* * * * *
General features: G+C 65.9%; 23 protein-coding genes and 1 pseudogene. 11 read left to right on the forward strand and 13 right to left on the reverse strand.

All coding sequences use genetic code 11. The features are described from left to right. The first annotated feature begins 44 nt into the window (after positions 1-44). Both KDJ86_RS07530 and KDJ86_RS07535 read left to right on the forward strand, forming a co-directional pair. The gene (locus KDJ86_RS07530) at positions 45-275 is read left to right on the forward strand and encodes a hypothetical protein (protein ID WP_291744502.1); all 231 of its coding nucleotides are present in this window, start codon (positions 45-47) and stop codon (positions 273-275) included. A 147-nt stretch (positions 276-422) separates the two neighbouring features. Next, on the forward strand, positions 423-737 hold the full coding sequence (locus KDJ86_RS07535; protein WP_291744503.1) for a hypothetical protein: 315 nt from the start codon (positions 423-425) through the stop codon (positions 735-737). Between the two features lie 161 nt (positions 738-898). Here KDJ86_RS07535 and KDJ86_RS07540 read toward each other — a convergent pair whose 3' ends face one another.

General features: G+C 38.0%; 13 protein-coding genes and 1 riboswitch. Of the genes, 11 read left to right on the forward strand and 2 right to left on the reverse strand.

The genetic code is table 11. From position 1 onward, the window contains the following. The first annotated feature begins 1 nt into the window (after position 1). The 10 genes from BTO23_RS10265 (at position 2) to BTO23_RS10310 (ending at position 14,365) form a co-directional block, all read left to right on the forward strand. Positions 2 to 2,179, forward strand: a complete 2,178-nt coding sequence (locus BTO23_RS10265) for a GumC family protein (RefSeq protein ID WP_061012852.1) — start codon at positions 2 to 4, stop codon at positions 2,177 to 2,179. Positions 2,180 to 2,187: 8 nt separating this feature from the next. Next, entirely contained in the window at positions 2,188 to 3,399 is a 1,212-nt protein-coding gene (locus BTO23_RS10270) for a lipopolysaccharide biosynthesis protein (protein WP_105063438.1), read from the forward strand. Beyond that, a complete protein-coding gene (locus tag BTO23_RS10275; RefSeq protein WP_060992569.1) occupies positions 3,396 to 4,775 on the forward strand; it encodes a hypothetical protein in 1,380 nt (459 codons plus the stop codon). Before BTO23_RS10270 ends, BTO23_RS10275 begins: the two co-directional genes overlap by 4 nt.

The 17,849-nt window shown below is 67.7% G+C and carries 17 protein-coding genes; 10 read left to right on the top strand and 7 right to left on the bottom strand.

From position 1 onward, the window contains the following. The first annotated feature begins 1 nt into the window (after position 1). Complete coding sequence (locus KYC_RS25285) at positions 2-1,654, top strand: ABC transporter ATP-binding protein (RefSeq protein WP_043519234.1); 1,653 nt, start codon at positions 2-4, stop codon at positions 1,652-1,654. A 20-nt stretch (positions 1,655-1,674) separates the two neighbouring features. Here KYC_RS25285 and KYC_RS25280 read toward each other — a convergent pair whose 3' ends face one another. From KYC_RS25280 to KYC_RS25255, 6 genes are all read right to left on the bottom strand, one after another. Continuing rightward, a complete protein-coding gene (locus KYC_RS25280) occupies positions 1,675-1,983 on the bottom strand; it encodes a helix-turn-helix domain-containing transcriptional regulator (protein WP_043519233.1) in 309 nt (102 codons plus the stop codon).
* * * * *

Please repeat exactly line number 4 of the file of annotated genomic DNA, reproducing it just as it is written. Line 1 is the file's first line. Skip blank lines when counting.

The genetic code is table 11. From position 1 onward, the window contains the following. The first annotated feature begins 1 nt into the window (after position 1). The 10 genes from BTO23_RS10265 (at position 2) to BTO23_RS10310 (ending at position 14,365) form a co-directional block, all read left to right on the forward strand. Positions 2 to 2,179, forward strand: a complete 2,178-nt coding sequence (locus BTO23_RS10265) for a GumC family protein (RefSeq protein ID WP_061012852.1) — start codon at positions 2 to 4, stop codon at positions 2,177 to 2,179. Positions 2,180 to 2,187: 8 nt separating this feature from the next. Next, entirely contained in the window at positions 2,188 to 3,399 is a 1,212-nt protein-coding gene (locus BTO23_RS10270) for a lipopolysaccharide biosynthesis protein (protein WP_105063438.1), read from the forward strand. Beyond that, a complete protein-coding gene (locus tag BTO23_RS10275; RefSeq protein WP_060992569.1) occupies positions 3,396 to 4,775 on the forward strand; it encodes a hypothetical protein in 1,380 nt (459 codons plus the stop codon). Before BTO23_RS10270 ends, BTO23_RS10275 begins: the two co-directional genes overlap by 4 nt.